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Alfred Hitchcock: The Early British Years

Updated on July 12, 2011
Hitchcock's famous profile
Hitchcock's famous profile

Even today, the films of Alfred Hitchcock resonate with audiences much like they did when first released. “The Master of Suspense” as he was well known, was probably an even greater storyteller. Hitchcock preferred what he called “pure cinema”, the ability to tell the story with minimal use of dialogue.

Fortunately for those interesting in building a Hitchcock collection, his career can be divided into three distinct categories; The British Years (1924 – 1939), the World War 2 Years (1940 – 1946), & the “Golden” Years (1951 – 1963). In today’s article, I’ll focus on his early British years and recommend a few films to get you started.

Hitchcock had been involved with the British cinema from the early 1920’s performing numerous tasks from writing to assistant direction. His third full length film, “The Lodger” had a profound impact on British cinema and acts as a template for many of Hitchcock’s legendary traits that followed. In particular a man being pursued for a crime he did not commit and the appearance of Hitchcock himself as an extra (his back is turned to the camera, but there is little doubt that it’s Hitch).

Fortunately for the DVD collector who wants a taste of those years without forking over a lot of cash, all of his important British works have been collected in modestly priced DVD sets. The film quality does vary from pretty decent (“The 39 Steps”) to somewhat hard to watch (“The Lodger”). Fortunately, “The Lodger” has been restored and released as a separate DVD.

With “Blackmail” (1929), Hitchcock had made the conversion to sound and what followed were several low budget films that varied in quality as Hitch was growing more comfortable and finding his way.

Peter Lorre makes his English film debut in “The Man Who Knew Too Much”, an excellent film that was remade with not as great an effect in 1954 with Doris Day and James Stewart. However, for the burgeoning collector I would recommend “The 39 Steps” starring Robert Donat, who would later beat out Clark Gable for the Best Actor Oscar of 1939 in “Goodbye Mr. Chips”.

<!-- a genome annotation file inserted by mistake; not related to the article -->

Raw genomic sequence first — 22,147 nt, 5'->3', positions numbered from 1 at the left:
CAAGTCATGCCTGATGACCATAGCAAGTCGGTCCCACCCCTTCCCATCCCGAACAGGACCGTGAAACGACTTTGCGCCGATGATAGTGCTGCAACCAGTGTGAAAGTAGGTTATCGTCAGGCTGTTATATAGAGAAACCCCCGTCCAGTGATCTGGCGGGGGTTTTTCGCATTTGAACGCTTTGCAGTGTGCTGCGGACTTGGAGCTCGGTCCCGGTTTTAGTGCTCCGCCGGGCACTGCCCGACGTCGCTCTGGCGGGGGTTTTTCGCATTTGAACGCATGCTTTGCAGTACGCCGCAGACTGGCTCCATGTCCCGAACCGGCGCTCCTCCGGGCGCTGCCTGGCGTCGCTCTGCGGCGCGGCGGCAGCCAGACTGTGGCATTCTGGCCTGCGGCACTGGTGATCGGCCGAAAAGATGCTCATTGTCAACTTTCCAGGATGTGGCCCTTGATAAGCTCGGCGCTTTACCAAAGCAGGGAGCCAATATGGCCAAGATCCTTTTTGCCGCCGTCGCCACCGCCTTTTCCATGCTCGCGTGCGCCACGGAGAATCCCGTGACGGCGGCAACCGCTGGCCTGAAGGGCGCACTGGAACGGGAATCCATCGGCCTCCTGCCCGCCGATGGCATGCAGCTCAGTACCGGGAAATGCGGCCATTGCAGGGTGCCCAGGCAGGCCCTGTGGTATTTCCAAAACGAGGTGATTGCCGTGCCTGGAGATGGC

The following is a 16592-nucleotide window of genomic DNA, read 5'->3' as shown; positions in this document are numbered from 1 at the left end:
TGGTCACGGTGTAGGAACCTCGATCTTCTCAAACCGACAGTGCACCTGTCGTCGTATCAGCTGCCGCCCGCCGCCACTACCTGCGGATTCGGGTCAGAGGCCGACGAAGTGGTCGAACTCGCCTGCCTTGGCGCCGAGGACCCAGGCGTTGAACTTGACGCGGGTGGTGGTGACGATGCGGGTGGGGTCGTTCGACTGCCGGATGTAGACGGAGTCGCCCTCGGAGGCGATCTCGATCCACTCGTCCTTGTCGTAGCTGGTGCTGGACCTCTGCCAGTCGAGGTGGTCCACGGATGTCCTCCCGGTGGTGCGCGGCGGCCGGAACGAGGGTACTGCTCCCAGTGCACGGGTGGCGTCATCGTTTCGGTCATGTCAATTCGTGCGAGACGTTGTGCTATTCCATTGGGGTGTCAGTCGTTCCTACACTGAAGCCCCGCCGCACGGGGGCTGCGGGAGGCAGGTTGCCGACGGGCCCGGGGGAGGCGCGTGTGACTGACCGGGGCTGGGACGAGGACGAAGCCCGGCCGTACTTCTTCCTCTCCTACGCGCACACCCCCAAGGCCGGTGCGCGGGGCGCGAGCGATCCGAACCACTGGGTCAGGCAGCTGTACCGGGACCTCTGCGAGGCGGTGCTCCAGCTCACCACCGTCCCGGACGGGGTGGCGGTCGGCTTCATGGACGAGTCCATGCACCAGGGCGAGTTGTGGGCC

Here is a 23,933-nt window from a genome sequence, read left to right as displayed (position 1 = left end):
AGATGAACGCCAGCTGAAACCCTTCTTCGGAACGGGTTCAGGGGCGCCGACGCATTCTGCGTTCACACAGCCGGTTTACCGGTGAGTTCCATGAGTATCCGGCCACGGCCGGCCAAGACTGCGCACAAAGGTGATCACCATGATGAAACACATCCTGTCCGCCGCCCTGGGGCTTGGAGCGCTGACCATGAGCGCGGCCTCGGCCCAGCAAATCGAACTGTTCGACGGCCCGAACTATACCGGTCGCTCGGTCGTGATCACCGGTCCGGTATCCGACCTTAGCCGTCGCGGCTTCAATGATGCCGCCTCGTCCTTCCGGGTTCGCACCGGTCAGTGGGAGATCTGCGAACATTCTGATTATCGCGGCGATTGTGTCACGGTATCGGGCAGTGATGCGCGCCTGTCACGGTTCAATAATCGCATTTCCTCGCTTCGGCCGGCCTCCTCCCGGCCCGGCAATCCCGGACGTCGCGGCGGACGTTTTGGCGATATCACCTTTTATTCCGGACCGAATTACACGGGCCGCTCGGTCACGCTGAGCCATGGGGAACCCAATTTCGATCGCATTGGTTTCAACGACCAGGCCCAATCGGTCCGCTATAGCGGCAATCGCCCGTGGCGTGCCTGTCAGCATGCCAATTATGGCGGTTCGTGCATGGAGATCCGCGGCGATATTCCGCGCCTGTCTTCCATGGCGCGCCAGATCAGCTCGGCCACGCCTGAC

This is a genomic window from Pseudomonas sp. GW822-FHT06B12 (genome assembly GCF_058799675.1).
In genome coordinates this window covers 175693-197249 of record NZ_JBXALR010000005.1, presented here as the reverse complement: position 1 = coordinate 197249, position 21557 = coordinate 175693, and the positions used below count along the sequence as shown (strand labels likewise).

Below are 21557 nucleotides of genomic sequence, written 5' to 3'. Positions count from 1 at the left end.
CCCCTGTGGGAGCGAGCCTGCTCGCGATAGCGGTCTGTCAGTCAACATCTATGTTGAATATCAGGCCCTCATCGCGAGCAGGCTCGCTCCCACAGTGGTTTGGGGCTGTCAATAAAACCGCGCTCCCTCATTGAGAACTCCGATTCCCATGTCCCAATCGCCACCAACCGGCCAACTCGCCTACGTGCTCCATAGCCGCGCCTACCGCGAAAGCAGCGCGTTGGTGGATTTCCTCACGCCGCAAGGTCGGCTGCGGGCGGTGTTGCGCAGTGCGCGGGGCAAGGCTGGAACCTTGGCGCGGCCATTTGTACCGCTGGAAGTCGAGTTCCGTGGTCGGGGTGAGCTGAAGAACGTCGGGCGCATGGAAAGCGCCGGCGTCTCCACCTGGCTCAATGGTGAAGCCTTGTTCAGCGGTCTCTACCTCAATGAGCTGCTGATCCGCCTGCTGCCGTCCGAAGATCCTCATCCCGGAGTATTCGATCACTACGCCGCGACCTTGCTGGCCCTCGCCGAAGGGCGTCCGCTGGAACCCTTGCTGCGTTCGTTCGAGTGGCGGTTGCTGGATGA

Donat plays a visiting Canadian who meets an attractive girl at a stage show, later that evening he discovers her dead in his living room and is subsequently sought for her murder. In order to clear his name, Donat has to break a spy ring that’s centered on the “39 Steps”. The plot is pure Hitchcock filled with suspense, intrigue, and might be considered a “road picture” when Donat meets up with another attractive lady and is handcuffed to her (you’ll have to see why) while they travel across the English countryside. This is also an early use of what Hitchcock called a “McGuffin”, which is something that everyone in the picture is interested in (in this case, what exactly the “39 Steps” represent), but has no real meaning to the audience (a fine example would be the glowing, golden contents of the briefcase in Tarentino’s film “Pulp Fiction”).

Another great Hitchcock film from that era is “The Lady Vanishes”. Despite an obviously low budget, Hitch manages to generate some real suspense on a train when a kind old lady disappears and no one (other than the lead actress of course) remembers her being aboard. The plot has been copied in numerous films (a recent example, Jodie Foster’s “Flightplan”) but there is something about the pacing, acting, and humor of this film that may stand as Hitch’s finest from this period. It says something when two minor characters, arguing friends “Charters” & “Caldicott” became so popular that they repeated their roles in two subsequent non-Hitchcock films and BBC radio serials.

By 1939, Hitchcock had already made a powerful impact on British cinema and had drawn the attention of Hollywood studios. It was Hitch’s interest in making the film “Rebecca” that finally brought him to America where he began the second stint of his fabulous career.

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